Characteristics are expressed as mean ± standard deviation unless otherwise indicated. Because values of AC (being a categorical variable) were not normally distributed, Spearman's ρ was used to assess bivariate correlations with the various risk factors or study parameters were analyzed with respect to tertiles of AC. Adjusted correlations between the severity of AC and risk factors were evaluated by partial correlation analysis. To isolate independent contributors to the variation in AC, we established multiple linear regression models including logarithmically transformed AC as a dependent variable and the various risk factors as independent variables, allowing step-wise backward model reductions (p < 0.1 as statistical default significance model criterion). The SPSS data analysis software (version 10.01, SPSS Inc., Chicago, IL) was used for the statistical analysis. Differences and associations were considered statistically significant if p < 0.05.


Characteristics of the Study Population

Demographic characteristics and the frequency of various traditional risk factors are indicated in Table 1. This male population was 58.9 ± 10.3 years old with a BMI of 26.2 ± 3.6 kg/m2 (Table 1). Thirteen men (7.7%) of the population were treated for hypertension, 17 (10.1%) for hyperlipidemia, and only two (1.2%) had type 2 diabetes; however, when considering men with a fasting blood sugar >7.0 mM, this was found in 11% of the population. Forty-three subjects (25.6%) consumed alcohol (≥1 drink) on a daily basis, and 51 subjects (30.4%) were current cigarette smokers at the time of examination.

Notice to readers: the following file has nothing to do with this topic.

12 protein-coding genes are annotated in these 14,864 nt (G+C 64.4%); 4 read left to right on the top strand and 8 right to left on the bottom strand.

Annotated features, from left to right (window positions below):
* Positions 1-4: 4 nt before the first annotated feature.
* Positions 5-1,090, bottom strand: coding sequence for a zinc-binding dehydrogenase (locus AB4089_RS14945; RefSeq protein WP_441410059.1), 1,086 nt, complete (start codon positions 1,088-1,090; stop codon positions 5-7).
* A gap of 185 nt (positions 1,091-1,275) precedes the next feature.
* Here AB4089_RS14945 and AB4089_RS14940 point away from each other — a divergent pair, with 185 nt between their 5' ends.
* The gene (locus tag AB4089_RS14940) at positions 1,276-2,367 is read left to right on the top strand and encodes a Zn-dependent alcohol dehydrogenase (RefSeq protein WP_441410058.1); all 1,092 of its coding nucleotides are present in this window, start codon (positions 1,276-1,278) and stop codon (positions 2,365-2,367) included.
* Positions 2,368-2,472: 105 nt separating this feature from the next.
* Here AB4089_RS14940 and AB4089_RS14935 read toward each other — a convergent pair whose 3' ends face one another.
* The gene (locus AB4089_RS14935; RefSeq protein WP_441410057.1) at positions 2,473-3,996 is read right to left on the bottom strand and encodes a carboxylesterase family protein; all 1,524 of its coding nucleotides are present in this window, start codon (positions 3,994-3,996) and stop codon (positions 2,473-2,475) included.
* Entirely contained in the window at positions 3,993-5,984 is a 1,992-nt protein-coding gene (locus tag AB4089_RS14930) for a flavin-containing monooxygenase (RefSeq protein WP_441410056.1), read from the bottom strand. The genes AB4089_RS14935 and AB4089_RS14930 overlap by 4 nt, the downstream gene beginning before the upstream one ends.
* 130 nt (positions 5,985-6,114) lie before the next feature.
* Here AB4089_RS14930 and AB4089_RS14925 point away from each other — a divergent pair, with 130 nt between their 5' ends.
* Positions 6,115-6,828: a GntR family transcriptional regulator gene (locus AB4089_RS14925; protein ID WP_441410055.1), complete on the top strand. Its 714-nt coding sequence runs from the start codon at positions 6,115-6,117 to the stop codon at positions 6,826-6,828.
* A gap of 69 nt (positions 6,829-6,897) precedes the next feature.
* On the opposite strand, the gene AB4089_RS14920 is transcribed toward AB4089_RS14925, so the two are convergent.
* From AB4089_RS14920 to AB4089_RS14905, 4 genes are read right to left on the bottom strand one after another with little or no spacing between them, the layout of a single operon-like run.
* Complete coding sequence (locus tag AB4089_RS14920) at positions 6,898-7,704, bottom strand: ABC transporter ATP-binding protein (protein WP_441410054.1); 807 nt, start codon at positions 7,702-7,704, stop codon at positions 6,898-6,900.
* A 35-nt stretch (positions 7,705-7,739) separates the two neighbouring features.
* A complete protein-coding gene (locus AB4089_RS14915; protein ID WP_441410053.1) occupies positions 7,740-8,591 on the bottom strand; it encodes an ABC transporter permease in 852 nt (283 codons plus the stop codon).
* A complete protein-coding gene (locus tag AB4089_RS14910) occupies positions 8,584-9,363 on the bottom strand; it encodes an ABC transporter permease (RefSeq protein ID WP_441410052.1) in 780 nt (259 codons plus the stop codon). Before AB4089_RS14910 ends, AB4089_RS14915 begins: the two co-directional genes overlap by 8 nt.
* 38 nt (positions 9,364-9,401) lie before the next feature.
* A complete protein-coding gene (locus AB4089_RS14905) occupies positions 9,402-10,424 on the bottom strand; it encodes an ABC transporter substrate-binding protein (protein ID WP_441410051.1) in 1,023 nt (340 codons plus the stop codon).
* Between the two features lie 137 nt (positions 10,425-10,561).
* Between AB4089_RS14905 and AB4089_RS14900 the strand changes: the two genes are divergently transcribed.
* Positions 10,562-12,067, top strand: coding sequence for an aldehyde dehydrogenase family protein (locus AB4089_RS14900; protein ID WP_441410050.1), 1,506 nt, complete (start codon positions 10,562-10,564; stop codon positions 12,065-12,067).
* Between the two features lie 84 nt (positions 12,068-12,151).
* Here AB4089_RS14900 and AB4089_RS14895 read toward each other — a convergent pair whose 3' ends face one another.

Table 1.  Characteristics of the male population
 Mean ± SDRange
  • SD, standard deviation; TC, total cholesterol; SHBG, sex hormone-binding globulin; T, testosterone; FAI, free androgen index; E2, estradiol; CRP, C-reactive protein; IL, interleukin; TNF, tumor necrosis factor; SBP, systolic blood pressure; DSP, diastolic blood pressure; HR, heart rate; CVD, cardiovascular disease.

  • *

    Geometric mean (geometric mean − SD, geometric mean + SD).

  • FAI was calculated as total T/SHBG.

  • Free E2 index was calculated as E2/SHBG.

Age (years)58.8 ± 10.344 to 86
BMI (kg/m2)26.2 ± 3.618.9 to 49.6
TC (mM)5.87 ± 1.103.62 to 9.70
White blood cell count (×10/L9)7.16 (4.39 to 9.03)*2.60 to 119.8
Glucose (mM)5.58 ± 1.212.90 to 11.80
SHBG (nM)44.7 (26.9 to 65.9)*12.9 to 115.8
Total T (nM)15.9 (11.7 to 21.6)*6.6 to 33.2
FAI0.430 ± 0.1620.150 to 0.950
E2 (pM)41.7 (20.9 to 83.1)*3.9 to 160.9
Free E2 index0.834 ± 0.6700.070 to 4.270
Androstenedione (ng/mL)1.68 (0.98 to 2.89)*0.16 to 5.92
Adiponectin (mg/L)12.0 (7.7 to 18.6)*5.1 to 51.2
CRP (μg/mL)1.09 (0.34 to 3.51)*0.07 to 27.8
IL-6 (pg/mL)1.78 (0.85 to 3.75)*0.4 to 56.6
TNFα (pg/mL)2.30 (1.56 to 3.38)*1.19 to 10.06